This is what the world's best cartoonists are saying about the election results.

This is what the world's best cartoonists are saying about the election results.

Well, it’s over.

I mean OVER.


“Everything that needs to be said has already been said. But since no one was listening, everything must be said again.” --André Gide

I posted some analysis of the election at the bottom of this post. But let’s move onto public education.

There was plenty of local coverage of the education propositions that passed in California: 51, 55, 58, 59.

Georgia and Massachusetts both refused to open the floodgates to charter schools. Perhaps after all the national coverage from the Network for Public Education’s Carol Burris, they saw California as a cautionary tale.

Myra Blackmon explains what’s next for Georgia here.

Edushyster tells us why the statewide ban on the charter cap went down in flames in Massachusetts.

Since the presidential campaigns included almost no talk about federal education policy, we can look to Indiana to see what is coming our way. We have good reason to believe that Mike Pence will play an active role in the administration. He already booted Chris Christie from Trump’s transition team. He’s a grown-up Republican, rather than a pre-verbal toddler. Pence speaks the language of the Republicans who still hold a sweeping majority in the House and a narrower majority in the Senate.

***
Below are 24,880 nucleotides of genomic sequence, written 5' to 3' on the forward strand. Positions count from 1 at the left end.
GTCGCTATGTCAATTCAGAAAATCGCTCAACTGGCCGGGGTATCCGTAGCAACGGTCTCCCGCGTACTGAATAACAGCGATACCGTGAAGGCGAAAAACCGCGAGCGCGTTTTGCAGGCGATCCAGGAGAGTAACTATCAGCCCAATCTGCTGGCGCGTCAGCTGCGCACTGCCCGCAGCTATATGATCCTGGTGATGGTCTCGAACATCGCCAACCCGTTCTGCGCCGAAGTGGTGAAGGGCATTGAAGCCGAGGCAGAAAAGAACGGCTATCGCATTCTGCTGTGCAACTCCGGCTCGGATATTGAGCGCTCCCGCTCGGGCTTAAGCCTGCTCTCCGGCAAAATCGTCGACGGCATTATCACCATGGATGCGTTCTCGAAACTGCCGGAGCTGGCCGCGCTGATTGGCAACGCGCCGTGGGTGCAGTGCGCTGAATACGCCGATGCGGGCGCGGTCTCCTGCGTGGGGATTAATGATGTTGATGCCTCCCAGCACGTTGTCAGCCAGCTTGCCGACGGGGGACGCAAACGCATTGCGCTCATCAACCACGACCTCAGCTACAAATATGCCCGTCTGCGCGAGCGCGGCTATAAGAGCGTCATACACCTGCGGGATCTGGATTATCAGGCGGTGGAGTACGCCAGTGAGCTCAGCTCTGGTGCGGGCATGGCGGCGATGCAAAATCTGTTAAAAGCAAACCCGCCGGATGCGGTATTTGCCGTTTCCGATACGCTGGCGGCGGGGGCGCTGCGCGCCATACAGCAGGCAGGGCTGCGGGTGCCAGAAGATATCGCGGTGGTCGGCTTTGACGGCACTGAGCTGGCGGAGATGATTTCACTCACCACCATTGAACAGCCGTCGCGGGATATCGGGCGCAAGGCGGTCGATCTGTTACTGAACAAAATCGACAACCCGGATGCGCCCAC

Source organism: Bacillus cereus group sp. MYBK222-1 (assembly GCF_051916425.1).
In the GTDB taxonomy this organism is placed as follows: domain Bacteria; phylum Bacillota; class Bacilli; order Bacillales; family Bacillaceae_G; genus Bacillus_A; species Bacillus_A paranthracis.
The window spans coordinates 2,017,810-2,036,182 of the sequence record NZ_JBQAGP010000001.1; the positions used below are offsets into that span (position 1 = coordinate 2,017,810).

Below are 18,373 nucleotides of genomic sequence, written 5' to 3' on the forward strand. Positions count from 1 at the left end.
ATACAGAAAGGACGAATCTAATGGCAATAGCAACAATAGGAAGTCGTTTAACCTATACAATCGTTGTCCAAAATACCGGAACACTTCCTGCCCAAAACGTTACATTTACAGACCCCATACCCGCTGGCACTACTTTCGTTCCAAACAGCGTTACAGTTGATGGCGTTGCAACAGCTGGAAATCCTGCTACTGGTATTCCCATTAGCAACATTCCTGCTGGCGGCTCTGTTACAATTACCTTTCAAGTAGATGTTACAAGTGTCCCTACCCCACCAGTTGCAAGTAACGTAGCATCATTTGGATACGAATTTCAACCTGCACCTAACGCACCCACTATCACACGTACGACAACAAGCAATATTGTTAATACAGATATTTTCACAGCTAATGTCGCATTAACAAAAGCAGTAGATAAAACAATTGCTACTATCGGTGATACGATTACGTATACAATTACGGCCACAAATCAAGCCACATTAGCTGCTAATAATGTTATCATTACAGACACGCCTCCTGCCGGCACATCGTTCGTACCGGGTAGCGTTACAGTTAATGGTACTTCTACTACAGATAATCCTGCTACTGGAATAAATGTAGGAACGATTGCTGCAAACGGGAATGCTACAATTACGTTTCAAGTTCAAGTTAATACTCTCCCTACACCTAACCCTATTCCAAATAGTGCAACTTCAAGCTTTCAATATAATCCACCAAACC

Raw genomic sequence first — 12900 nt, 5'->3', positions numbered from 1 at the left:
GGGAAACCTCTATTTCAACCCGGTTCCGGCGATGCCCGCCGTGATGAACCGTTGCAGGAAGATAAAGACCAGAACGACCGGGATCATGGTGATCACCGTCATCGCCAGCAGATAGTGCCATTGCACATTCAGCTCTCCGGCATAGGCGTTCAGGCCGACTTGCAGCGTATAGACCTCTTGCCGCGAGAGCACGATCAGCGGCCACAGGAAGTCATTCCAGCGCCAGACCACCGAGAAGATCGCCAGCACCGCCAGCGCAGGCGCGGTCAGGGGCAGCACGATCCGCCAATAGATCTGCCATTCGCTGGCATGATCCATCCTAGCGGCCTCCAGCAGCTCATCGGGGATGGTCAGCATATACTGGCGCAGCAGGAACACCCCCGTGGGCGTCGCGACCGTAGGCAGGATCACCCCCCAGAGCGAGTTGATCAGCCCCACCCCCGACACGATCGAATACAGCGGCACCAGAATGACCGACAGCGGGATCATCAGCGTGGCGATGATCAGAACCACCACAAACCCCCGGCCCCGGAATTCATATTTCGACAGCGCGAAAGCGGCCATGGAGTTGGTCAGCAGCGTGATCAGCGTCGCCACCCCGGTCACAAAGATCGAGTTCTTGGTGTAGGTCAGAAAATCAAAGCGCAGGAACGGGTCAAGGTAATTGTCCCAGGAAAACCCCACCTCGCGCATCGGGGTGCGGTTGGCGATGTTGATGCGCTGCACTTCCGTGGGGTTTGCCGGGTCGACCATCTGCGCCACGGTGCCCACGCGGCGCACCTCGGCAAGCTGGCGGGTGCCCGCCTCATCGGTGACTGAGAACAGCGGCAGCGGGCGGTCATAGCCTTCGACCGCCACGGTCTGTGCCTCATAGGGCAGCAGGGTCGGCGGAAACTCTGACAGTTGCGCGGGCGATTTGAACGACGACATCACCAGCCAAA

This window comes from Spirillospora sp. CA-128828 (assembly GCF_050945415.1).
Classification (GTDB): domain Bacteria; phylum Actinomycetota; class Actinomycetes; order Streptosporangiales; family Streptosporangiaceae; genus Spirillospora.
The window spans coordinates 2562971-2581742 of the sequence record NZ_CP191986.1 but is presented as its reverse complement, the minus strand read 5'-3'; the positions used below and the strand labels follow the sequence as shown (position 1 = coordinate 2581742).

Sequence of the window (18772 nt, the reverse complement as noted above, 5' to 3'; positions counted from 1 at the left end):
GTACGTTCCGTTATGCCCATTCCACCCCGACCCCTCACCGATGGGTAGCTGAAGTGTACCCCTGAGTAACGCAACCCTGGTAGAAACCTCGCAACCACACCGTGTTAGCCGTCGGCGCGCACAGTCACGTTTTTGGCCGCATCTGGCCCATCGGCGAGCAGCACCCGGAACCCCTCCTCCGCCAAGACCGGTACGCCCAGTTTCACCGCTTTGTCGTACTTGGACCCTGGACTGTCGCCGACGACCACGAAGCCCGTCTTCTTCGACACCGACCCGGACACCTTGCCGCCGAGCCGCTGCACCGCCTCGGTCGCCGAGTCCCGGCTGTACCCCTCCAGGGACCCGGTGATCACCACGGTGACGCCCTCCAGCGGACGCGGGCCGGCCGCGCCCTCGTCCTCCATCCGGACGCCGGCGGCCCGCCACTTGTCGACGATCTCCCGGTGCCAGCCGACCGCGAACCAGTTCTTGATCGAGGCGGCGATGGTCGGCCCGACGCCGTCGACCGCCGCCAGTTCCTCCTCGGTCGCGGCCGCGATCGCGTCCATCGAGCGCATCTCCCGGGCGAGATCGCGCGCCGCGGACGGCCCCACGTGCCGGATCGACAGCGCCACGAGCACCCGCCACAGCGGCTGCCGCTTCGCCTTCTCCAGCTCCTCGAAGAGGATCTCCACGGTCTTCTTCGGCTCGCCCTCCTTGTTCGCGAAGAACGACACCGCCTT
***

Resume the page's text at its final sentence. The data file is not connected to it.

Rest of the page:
So let’s call Indiana the Trump/Pence pilot program.

Hoosier buddy in education? Not Mike Pence  
Stop feeling reassured by checks and balances on federal executive powers. Pence is not a Republican in the traditional “local control” sense. This is the governor who signed a law that allowed businesses to discriminate based on their religious beliefs. The NCAA (that’s not a typo) pressured him to moderate it, saying they’d pull their lucrative Final Four tournament from the state otherwise.

He also signed a law preventing Indiana municipalities from passing any laws restricting the use of plastic bags.

Pence stripped the independent State Superintendent of Schools, Glenda Ritz, of most powers and created a second Department of Ed that he could control. She received more votes than he did and their terms were rife with conflict. Read about their war here.

If advocates for public education across the country fought against charters and testing with Bush/Obama, think now about a fight for local control, more testing than you can possibly imagine, school letter grades, merit pay, and federal incentive programs for vouchers in addition to charters.

Don’t tell yourself, “At least he’ll get rid of CCSS.” Out of political expedience, Pence essentially renamed Common Core for Indiana and required a new battery of standardized tests.

Vouchers are hardly ever discussed in California, but in Indiana, they’re a mainstay of “school choice.” My high school US History teacher, who now works for the Indiana State Department of Education (you can thank/blame him and a couple others for my interest in public policy), sent me this article a couple of weeks ago to explain what vouchers have done in my home state: